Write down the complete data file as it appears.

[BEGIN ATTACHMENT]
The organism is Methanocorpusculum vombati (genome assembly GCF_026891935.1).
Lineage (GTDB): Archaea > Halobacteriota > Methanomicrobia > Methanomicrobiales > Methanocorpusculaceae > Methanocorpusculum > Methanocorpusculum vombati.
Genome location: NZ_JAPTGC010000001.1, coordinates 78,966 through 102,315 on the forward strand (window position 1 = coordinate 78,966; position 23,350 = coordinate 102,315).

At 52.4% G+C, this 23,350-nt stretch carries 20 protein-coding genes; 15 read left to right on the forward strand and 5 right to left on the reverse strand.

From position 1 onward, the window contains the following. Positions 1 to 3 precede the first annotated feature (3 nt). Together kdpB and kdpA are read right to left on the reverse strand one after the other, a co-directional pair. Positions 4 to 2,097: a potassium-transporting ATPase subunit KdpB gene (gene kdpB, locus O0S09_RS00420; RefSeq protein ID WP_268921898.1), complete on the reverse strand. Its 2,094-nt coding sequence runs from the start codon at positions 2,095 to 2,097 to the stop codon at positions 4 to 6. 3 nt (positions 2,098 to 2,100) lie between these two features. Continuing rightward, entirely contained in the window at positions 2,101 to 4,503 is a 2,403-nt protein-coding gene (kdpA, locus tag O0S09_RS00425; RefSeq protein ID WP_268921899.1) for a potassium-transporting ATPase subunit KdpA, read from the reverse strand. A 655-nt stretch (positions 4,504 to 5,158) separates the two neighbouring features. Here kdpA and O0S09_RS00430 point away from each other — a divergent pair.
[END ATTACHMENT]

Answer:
The organism is Methanocorpusculum vombati (genome assembly GCF_026891935.1).
Lineage (GTDB): Archaea > Halobacteriota > Methanomicrobia > Methanomicrobiales > Methanocorpusculaceae > Methanocorpusculum > Methanocorpusculum vombati.
Genome location: NZ_JAPTGC010000001.1, coordinates 78,966 through 102,315 on the forward strand (window position 1 = coordinate 78,966; position 23,350 = coordinate 102,315).

At 52.4% G+C, this 23,350-nt stretch carries 20 protein-coding genes; 15 read left to right on the forward strand and 5 right to left on the reverse strand.

From position 1 onward, the window contains the following. Positions 1 to 3 precede the first annotated feature (3 nt). Together kdpB and kdpA are read right to left on the reverse strand one after the other, a co-directional pair. Positions 4 to 2,097: a potassium-transporting ATPase subunit KdpB gene (gene kdpB, locus O0S09_RS00420; RefSeq protein ID WP_268921898.1), complete on the reverse strand. Its 2,094-nt coding sequence runs from the start codon at positions 2,095 to 2,097 to the stop codon at positions 4 to 6. 3 nt (positions 2,098 to 2,100) lie between these two features. Continuing rightward, entirely contained in the window at positions 2,101 to 4,503 is a 2,403-nt protein-coding gene (kdpA, locus tag O0S09_RS00425; RefSeq protein ID WP_268921899.1) for a potassium-transporting ATPase subunit KdpA, read from the reverse strand. A 655-nt stretch (positions 4,504 to 5,158) separates the two neighbouring features. Here kdpA and O0S09_RS00430 point away from each other — a divergent pair.